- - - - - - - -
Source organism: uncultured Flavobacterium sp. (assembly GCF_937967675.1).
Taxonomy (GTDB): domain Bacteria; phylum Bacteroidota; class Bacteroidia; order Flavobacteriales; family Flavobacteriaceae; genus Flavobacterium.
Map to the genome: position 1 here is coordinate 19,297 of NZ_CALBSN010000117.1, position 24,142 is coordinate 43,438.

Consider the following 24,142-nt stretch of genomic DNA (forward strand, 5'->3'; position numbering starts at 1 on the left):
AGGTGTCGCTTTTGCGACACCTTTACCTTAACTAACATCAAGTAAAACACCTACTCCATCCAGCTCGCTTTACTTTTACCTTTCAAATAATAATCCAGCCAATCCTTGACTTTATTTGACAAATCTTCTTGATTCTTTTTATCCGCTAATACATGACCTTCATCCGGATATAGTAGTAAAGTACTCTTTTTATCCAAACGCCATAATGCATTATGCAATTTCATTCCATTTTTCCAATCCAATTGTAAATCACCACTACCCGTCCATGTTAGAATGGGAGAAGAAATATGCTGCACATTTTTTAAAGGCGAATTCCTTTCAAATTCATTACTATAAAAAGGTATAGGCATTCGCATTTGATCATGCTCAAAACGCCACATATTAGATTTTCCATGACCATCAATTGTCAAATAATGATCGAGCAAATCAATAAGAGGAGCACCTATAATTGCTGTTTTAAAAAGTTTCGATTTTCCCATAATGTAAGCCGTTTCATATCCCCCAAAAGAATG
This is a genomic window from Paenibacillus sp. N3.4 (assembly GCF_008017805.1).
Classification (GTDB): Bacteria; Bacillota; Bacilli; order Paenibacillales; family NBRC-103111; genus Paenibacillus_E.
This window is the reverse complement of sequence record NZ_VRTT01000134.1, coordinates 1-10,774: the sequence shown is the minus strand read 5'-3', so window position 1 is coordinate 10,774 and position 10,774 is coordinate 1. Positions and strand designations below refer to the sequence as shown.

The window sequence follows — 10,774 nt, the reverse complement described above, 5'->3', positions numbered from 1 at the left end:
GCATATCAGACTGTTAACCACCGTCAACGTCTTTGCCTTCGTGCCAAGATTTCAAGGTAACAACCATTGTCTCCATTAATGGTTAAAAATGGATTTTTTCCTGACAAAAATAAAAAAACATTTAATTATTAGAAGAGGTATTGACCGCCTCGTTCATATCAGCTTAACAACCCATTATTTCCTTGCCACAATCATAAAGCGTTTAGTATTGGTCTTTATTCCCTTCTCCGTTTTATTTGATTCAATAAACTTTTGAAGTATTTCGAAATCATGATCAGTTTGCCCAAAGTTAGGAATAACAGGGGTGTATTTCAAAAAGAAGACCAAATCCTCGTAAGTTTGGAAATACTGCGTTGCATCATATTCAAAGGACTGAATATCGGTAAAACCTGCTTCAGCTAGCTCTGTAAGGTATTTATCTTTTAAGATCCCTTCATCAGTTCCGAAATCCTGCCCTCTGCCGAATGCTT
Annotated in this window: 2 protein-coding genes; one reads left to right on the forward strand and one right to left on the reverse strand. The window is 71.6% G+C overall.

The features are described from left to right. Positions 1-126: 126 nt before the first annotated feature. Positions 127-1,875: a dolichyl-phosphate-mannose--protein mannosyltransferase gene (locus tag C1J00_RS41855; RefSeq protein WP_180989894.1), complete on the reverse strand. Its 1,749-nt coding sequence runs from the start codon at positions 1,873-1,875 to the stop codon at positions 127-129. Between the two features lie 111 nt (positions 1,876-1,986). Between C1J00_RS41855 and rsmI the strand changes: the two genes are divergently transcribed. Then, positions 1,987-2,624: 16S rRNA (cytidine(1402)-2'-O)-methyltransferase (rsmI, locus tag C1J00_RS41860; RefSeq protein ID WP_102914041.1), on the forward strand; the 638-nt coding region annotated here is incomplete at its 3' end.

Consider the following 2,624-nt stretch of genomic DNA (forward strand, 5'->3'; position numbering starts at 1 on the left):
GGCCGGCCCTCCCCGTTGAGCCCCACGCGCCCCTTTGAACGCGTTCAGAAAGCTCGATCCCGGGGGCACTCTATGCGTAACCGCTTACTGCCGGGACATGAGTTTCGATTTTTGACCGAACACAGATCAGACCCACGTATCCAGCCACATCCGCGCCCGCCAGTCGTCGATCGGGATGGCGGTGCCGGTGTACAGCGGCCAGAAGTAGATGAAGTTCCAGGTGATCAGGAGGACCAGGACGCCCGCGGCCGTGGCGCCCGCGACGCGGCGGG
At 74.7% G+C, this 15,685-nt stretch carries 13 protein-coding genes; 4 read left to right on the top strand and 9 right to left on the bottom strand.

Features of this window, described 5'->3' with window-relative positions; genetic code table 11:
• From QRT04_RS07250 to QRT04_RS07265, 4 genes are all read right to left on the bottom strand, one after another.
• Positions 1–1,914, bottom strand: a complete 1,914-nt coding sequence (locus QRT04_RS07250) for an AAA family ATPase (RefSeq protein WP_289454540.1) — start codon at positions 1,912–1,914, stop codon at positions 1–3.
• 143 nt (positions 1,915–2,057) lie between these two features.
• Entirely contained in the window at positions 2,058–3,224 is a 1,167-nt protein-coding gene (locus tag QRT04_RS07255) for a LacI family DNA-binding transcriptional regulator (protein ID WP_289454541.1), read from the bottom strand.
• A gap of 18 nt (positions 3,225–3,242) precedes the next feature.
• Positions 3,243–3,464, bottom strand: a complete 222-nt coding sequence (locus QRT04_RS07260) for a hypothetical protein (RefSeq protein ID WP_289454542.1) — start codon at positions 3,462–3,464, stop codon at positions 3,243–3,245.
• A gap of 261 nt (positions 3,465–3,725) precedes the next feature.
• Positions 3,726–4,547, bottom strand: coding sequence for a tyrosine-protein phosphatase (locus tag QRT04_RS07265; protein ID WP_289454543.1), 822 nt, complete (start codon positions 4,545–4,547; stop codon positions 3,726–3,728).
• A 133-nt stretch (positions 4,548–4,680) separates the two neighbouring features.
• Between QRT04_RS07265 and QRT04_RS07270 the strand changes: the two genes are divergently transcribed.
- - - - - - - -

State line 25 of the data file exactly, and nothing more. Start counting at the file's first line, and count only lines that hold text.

• A 133-nt stretch (positions 4,548–4,680) separates the two neighbouring features.